The distinction between heparin sodium and heparin calcium?

  Low molecular weight heparin is a biological agent. The imitation of biological agent is different from the traditional imitation. This suggests that generic products should not be considered to have the same pharmacological activity, efficacy and safety just because they claim to have the same molecular weight, anti-factor Xa or anti-factor Ila activity and/or anti-factor Xa/ anti-LLA ratio as enoxaparin in clinical drug selection. Heparin (including heparin sodium, heparin calcium, and low molecular weight heparin) is an anticoagulant.

  heparin sodium classification:

  (1) Ordinary (standard) heparin is extracted from the mucous membranes of pigs or sheep with an average molecular weight of 15000 and is quite stable.

  (2) Molecular weight less than 6000 is usually called low molecular weight heparin. Compared with ordinary heparin, low molecular weight heparin has a longer half-life, better antithrombotic effect, weaker anticoagulation and bleeding tendency, and has a tendency to replace ordinary heparin.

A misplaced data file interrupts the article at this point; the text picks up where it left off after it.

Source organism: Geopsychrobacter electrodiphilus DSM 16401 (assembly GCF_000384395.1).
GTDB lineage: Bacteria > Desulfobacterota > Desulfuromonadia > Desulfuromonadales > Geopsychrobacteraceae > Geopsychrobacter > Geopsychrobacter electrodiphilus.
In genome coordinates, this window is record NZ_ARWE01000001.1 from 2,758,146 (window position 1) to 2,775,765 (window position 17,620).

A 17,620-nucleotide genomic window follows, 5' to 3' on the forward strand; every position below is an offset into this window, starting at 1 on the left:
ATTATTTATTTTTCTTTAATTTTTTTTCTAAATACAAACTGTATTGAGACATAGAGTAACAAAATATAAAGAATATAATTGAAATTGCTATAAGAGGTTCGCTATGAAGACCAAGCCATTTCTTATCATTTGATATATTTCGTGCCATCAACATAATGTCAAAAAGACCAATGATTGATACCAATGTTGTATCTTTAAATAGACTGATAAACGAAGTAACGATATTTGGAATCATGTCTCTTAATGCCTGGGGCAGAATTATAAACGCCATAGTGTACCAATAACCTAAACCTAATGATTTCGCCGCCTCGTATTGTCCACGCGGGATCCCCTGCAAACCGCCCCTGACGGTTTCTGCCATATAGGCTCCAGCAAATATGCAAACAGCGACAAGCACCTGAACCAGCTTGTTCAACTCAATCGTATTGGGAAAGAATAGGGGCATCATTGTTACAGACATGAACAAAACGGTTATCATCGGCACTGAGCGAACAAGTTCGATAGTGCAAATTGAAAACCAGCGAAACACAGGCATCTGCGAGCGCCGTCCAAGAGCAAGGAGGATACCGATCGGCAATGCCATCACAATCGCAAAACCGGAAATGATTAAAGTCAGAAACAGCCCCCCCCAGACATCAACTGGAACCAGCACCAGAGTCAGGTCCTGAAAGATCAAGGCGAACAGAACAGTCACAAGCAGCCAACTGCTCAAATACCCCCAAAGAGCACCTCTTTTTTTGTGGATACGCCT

The distinction between heparin sodium and heparin calcium?

  Heparin sodium Powder Supplier introduces Heparin sodium, enoxaparin sodium, and low molecular weight Heparin calcium.

  Low molecular weight heparin sodium and low molecular weight heparin calcium:

  1. In the application of low molecular weight heparin, the properties of the two are different. At present, the trend of medical development is liver calcium, which is the processing product of heparin sodium. The safety of heparin application was ensured.

  2. The precursor of LMWH is heparin, which is extracted from pig intestines. Heparin is a substance. Enoxaparin, natrol heparin, dapheparin and domestic low molecular weight heparin were obtained by pyrolysis (Corzine's pyrolysis method was not modeled by manufacturing process). Due to different pyrolysis methods, the ratio of anti-XA and anti-IIA is different (the ratio of kersai is 4:1), and the molecular weight obtained is different, resulting in different anticoagulation effects. Therefore, domestic ion separation is not rigorous.

  3. In terms of molecular composition, one of the anions of heparin is bound to monovalent sodium ion. The other is bound to divalent calcium ions.